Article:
House, Senate pass measure to ensure federal workers are paid retroactively after shutdown; awaits Trump's signature
When will Congress have a sense of urgency to fix the partial government shutdown? Federal workers miss first pay check
The House of Representatives voted to approve a Senate-passed measure to ensure federal workers furloughed during the ongoing partial government shutdown are paid retroactively when the government reopens, sending the bill to President Trump’s desk.
The bill, unanimously passed by the Senate on Thursday, will ensure that federal workers are paid as soon as possible, once the now-21 day shutdown ends.
The president is expected to sign the bill, offering support for the more than 800,000 federal workers who have been forced to work without pay or were furloughed during the shutdown, which began last month.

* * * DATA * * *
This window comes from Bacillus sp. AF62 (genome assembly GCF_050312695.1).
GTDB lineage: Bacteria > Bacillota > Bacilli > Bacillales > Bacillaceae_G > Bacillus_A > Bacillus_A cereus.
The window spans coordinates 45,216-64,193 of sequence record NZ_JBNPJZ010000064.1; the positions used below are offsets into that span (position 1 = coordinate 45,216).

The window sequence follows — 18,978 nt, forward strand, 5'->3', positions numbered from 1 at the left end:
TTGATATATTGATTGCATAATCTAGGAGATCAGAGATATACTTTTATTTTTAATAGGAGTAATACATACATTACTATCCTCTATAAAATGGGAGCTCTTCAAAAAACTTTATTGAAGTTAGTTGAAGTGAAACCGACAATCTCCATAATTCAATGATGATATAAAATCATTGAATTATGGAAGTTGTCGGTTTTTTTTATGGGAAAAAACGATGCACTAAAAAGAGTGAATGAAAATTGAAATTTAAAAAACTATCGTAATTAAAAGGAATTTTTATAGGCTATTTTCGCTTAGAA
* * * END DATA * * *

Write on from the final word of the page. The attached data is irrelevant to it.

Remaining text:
The pressure on Washington to strike a deal intensified Friday when most workers missed their paychecks for the first time.
The president has blamed the shutdown on Democrats, and Democrats have blamed the shutdown on the president. Neither side appears willing to budge—and if the White House and congressional leaders cannot come to an agreement, Trump has vowed to “almost definitely” use his emergency powers to build the wall.
“Either we’ll win or make a compromise. I’m okay to make a compromise—compromise is in my vocabulary very strongly,” Trump said. “I think a compromise is a win for everybody, otherwise, I can declare a national emergency.”
The president has warned of an “invasion” and a “humanitarian crisis” at the southern border, as he continues to negotiate for $5.7 billion to fund border security and construction of a wall or barrier along the border.
Democrats, led by House Speaker Nancy Pelosi, D-Calif., and Senate Minority Leader Chuck Schumer, D-N.Y., have vowed to block any sort of funding for the wall, accusing the president of having “manufactured” a crisis at the border.
The Associated Press contributed to this report